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Korean J Intern Med. 2013 July; 28(4): 403–407.
Published online 2013 July 1. doi:  10.3904/kjim.2013.28.4.403
PMCID: PMC3712146

Vaccines against Coccidioides

Abstract

Vaccines against fungal diseases are gaining attention because of their growing impact on modern medicine. Development of these vaccines should incorporate immunological tools that integrate with or replace chemotherapy to minimize antibiotic use and consequent resistance. In this review, we evaluate the current developmental status of fungal vaccines against coccidioidomycosis. There is a need for a vaccine that sufficiently prevents disease, without eradicating the fungus, by neutralizing adhesions and enzymes or other low penetrance virulence traits.

Keywords: Fungal vaccines, Coccidioidomycosis

INTRODUCTION

Prevention of an infectious disease is preferable to treatment of the disease. Successful vaccines eradicating polio and smallpox have saved countless lives and healthcare dollars over the last 60 years. Furthermore, prevention of childhood diseases such as rubella, mumps, and pertussis, as well as the more recent vaccines protecting against some pneumococcal infections, has been extremely beneficial [1]. Vaccines targeting fungal diseases are gaining attention because of the growing impact of fungal diseases in modern medicine and the need to invest in immunological tools to integrate with or replace chemotherapy, which will minimize antibiotic use and consequent resistance. To date, only two commercial fungal vaccines have been developed; Russian and Czech veterinary vaccines against ringworm [2].

The least immunocompromised patient groups should be vaccinated against fungal diseases. These groups include chronic granulomatous disease patients, transplant candidates prior to transplant, leukemia patients after successful induction therapy, solid tumor patients at diagnosis, patients with rheumatic or inflammatory bowel disease before immunosuppression, and intensive care unit patients in high risk groups for aspergillosis who lack the classic risk factors, such as steroid use and cytotoxic chemotherapy [2]. A vaccine would be useful if it augmented an impaired immune response, 'held the fort' until immunity recovered, or acted synergistically with antifungal therapy [2]. Pioneer studies showed that cell-mediated immunity is stimulated by a fungal vaccine [2]. However, antibodies can be a correlate of protection against infection through activation of complement with neutralization of virulence traits, and opsonization, which affects the direction and vigor of cell-mediated immunity to inhibit fungal growth, adherence and germination. Antibody affinity, specificity, and time of appearance or administration are the key components of antibody efficacy [2].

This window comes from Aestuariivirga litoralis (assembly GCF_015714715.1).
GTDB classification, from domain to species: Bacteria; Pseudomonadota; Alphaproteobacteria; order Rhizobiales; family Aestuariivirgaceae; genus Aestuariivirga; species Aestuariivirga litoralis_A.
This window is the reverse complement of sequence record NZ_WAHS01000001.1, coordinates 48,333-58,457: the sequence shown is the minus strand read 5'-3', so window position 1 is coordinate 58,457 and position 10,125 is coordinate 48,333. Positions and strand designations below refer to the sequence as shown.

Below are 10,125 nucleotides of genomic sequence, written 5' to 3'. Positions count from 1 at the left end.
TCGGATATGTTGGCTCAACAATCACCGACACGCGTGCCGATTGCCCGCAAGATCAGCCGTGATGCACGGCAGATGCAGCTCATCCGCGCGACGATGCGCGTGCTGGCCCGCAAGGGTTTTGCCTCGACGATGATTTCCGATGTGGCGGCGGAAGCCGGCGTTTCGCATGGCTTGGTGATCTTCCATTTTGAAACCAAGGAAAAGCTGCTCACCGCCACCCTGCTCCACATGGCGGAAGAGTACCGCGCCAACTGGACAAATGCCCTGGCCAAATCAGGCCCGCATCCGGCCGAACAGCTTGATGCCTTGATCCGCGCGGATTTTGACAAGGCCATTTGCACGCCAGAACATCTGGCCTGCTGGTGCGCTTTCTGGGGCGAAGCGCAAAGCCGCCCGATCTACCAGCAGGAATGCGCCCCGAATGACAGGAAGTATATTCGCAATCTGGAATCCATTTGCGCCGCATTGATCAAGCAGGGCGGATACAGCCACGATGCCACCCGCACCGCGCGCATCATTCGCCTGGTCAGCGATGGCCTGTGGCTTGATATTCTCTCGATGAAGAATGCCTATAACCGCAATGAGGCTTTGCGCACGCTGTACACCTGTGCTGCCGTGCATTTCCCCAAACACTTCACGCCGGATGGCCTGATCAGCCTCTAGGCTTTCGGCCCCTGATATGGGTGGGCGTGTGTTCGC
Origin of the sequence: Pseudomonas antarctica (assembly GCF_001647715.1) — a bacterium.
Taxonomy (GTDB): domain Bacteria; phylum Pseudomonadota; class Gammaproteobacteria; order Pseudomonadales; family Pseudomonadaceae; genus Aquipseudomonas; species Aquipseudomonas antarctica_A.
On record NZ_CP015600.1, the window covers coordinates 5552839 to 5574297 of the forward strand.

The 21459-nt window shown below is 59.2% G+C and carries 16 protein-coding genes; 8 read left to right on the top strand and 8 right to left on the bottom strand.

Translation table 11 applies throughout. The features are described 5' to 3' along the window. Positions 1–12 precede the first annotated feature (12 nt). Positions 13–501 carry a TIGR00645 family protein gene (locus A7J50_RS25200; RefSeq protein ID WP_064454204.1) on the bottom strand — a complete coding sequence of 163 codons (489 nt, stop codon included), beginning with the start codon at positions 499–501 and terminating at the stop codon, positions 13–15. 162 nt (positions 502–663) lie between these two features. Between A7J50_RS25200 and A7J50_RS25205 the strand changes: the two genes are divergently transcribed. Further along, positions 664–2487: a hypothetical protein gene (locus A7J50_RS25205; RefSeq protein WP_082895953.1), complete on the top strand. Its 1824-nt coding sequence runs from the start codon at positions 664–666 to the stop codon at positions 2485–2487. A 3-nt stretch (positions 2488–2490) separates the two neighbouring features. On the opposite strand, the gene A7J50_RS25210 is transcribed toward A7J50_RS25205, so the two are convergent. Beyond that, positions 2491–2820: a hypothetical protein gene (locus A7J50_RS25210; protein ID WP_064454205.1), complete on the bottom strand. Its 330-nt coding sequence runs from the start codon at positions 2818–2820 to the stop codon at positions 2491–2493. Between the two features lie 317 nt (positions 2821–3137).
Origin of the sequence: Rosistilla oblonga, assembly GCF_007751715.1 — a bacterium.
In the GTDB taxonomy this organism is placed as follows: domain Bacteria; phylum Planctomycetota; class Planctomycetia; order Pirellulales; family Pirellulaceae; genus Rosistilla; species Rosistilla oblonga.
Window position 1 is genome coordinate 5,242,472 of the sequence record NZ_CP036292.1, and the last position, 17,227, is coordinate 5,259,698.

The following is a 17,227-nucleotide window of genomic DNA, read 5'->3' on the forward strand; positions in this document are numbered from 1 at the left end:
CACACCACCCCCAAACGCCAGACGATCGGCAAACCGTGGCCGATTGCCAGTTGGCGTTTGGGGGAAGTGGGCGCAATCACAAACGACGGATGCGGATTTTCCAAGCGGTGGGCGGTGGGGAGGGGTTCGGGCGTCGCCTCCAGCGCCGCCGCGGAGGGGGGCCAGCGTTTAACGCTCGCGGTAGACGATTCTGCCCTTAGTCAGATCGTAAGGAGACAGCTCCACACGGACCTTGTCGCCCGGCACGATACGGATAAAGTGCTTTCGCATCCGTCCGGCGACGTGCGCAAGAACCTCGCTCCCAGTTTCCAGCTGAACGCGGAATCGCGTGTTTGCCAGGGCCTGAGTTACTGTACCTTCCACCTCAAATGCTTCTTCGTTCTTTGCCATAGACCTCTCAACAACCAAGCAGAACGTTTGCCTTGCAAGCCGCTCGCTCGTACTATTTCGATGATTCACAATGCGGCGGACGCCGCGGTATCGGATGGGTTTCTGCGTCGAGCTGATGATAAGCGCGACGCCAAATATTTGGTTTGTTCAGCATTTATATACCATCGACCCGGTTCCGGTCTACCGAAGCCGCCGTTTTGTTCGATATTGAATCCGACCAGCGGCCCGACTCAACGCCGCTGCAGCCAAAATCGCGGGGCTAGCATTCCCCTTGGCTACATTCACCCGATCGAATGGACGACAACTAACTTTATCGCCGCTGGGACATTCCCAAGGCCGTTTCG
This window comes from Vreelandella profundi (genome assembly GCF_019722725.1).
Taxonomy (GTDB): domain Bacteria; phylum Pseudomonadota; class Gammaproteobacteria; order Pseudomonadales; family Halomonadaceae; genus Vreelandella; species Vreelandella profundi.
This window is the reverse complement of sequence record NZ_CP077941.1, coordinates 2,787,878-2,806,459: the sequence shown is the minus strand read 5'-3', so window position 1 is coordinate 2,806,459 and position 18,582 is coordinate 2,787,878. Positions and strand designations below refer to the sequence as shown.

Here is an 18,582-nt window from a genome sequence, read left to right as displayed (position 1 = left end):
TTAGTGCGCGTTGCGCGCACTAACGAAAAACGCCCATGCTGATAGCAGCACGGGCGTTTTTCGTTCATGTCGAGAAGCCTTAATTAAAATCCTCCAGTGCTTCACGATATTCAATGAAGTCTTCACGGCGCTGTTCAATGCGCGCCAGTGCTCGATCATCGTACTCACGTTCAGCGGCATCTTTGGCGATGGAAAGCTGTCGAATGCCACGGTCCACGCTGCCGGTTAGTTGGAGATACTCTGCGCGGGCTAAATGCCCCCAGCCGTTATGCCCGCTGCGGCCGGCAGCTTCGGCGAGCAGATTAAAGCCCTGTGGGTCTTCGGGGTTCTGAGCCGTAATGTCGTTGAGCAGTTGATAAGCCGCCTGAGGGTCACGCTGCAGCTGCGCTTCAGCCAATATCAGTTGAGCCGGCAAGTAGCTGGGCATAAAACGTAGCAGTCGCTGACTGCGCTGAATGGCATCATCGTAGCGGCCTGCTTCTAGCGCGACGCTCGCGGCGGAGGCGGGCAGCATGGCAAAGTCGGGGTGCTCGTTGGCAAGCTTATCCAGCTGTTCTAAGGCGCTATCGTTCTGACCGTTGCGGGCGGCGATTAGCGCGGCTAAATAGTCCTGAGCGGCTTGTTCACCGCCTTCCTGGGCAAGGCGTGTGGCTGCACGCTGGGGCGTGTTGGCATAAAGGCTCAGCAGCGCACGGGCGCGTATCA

COCCIDIOIDOMYCOSIS

Coccidioidomycosis, also known as Valley fever, is a fungal disease caused by the closely related fungal species Coccidioides immitis and Coccidioides posadasii. The disease is endemic to the southwestern United States and areas of Latin America. The pathogen resides in soil, and arthroconidia arising from hyphal growth may become airborne if the soil is disturbed, thereby infecting humans and animals via the respiratory tract. After inhalation, the arthroconidia transform into endosporulating spherules in infected tissues. There are two clinical forms of coccidioidomycosis. One is a mild form that causes an influenza-like illness, which is a completely unapparent or can progress to a moderately severe disease, followed by complete resolution of the infection and establishment of strong immunity to reinfection. The second is a rare form in which the infection becomes established and is followed by a chronic progressive disease or an acute, rapidly fatal dissemination to the meninges, bones, joints, and subcutaneous and cutaneous tissues. Such involvement is characterized by the formation of burrowing abscesses progressing to a granulomatous reaction [1].

Recovery from coccidioidomycosis results in an apparent lifelong immunity to the disease. A vaccine is needed to induce a type 1 helper T cell (Th1) response against coccidioidomycosis that develops into protective host resistance. Certain population groups, such as Filipinos, appear to be at particularly high risk of developing coccidioidomycosis [3]. The annual incidence of coccidioidomycosis in the United States is 100,000 to 150,000 infections per year, of which 60% are asymptomatic and 40% are symptomatic infections [1]. The market for a vaccine to prevent Valley fever could be as large as 20 million residents and visitors to the endemic southwest [1].